If you have a defined benefit plan, you’re in luck. Pensions, although rare in today’s world of defined contribution plans (think: 401ks or 403bs), are like a retirement planning unicorn. They guarantee you an income stream in retirement, and often offer a relatively sizable portion of your pre-retirement income that covers the vast majority of your expenses.
In these cases, knowing how else you need to prepare for retirement can be a little bit confusing. After all, you’re getting a huge chunk of guaranteed funds already – how else should you be saving? I have several clients who are going to receive a hefty pension benefit during retirement, and I typically see them veer in two different investing directions:
They know their pension will cover most expenses, so they aren’t worried about portfolio growth. This means that they’re relatively conservative investors, and don’t wish to take a lot of risk when choosing where to invest.
They know their pension will cover most expenses, so they take this opportunity to aggressively pursue returns. They want to grow their funds and take risks, because they know that their pension acts as a kind of safety net.
The truth is that neither of these options is 100% correct. Even if you have a pension that’s covering a big portion of your retirement expenses, it’s still smart to plan for contingency plans and to invest wisely. Let’s break down how investing works when you have a pension plan you’re counting on.
Should You Invest Conservatively?
I understand the case for conservative investing if you have a pension. You’re not looking to grow your additional retirement savings dramatically. Anything you save in addition to your pension is really icing on the cake, so why push the limits?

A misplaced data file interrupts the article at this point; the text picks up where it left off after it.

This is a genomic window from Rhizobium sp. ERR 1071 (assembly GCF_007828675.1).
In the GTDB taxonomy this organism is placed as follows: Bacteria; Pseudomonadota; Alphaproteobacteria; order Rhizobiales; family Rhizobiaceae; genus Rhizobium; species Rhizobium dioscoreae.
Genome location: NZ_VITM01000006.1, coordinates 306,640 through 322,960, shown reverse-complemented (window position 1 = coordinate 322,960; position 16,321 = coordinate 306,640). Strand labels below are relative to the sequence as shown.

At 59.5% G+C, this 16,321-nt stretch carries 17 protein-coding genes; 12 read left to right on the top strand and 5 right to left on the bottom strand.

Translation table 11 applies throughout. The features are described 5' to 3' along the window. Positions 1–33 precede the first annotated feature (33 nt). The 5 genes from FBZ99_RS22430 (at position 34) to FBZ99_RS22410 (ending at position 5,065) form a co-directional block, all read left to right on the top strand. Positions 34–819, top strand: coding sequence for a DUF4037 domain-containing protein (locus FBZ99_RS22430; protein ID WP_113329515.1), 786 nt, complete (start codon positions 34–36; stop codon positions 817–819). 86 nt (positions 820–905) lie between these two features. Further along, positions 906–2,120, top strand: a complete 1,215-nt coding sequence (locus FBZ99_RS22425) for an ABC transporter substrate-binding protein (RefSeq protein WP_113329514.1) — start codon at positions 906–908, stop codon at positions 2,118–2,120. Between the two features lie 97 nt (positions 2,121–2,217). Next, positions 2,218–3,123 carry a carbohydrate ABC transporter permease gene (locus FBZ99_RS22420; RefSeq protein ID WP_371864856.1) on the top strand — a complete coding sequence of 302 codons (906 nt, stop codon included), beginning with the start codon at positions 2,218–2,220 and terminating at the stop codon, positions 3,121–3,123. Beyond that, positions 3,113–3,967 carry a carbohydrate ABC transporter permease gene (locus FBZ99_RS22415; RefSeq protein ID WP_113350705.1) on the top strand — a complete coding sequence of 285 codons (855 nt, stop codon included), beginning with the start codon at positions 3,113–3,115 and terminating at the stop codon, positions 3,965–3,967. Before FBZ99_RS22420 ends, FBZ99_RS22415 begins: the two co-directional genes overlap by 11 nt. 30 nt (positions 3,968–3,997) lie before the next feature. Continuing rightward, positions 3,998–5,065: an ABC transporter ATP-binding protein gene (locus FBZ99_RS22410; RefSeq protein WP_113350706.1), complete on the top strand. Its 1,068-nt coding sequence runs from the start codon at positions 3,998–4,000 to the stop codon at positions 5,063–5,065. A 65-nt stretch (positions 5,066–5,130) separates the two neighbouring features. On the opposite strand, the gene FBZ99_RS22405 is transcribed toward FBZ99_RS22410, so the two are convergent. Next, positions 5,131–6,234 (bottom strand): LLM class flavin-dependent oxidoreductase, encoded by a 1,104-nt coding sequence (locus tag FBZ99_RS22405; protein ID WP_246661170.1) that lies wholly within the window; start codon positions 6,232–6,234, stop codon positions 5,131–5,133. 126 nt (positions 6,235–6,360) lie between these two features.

However, it’s important to keep in mind that pensions aren’t always going to be a failsafe. Sometimes companies go bankrupt, or you’re forced to change jobs that could result in receiving a reduced pension amount during retirement. That’s why it’s critical to have a savings plan that balances risk with your retirement timeline, and helps you to build toward it steadily just in case you end up needing those funds, after all.
Should You Take More Risks?
On the other side of the coin, I can also understand wanting to be more aggressive with your investments if you have a pension to fall back on. You have a safety net – why not go big or go home, right?
This approach needs to be taken with caution as well.
First of all, stock picking, timing the market, or chasing returns is never a good strategy – even if you have a pension that you can count on. This is especially true as you get closer to retirement. The likelihood of needing the savings you’ve grown beyond your pension benefit is probably higher than you think. Even if you’ve dialed in your retirement expenses, and know that your pension covers most of them, it’s wise to save for the unexpected:
Long-term care that isn’t covered by Medicare or insurance
Losing a spouse or partner early in retirement, and having to cover expenses on your own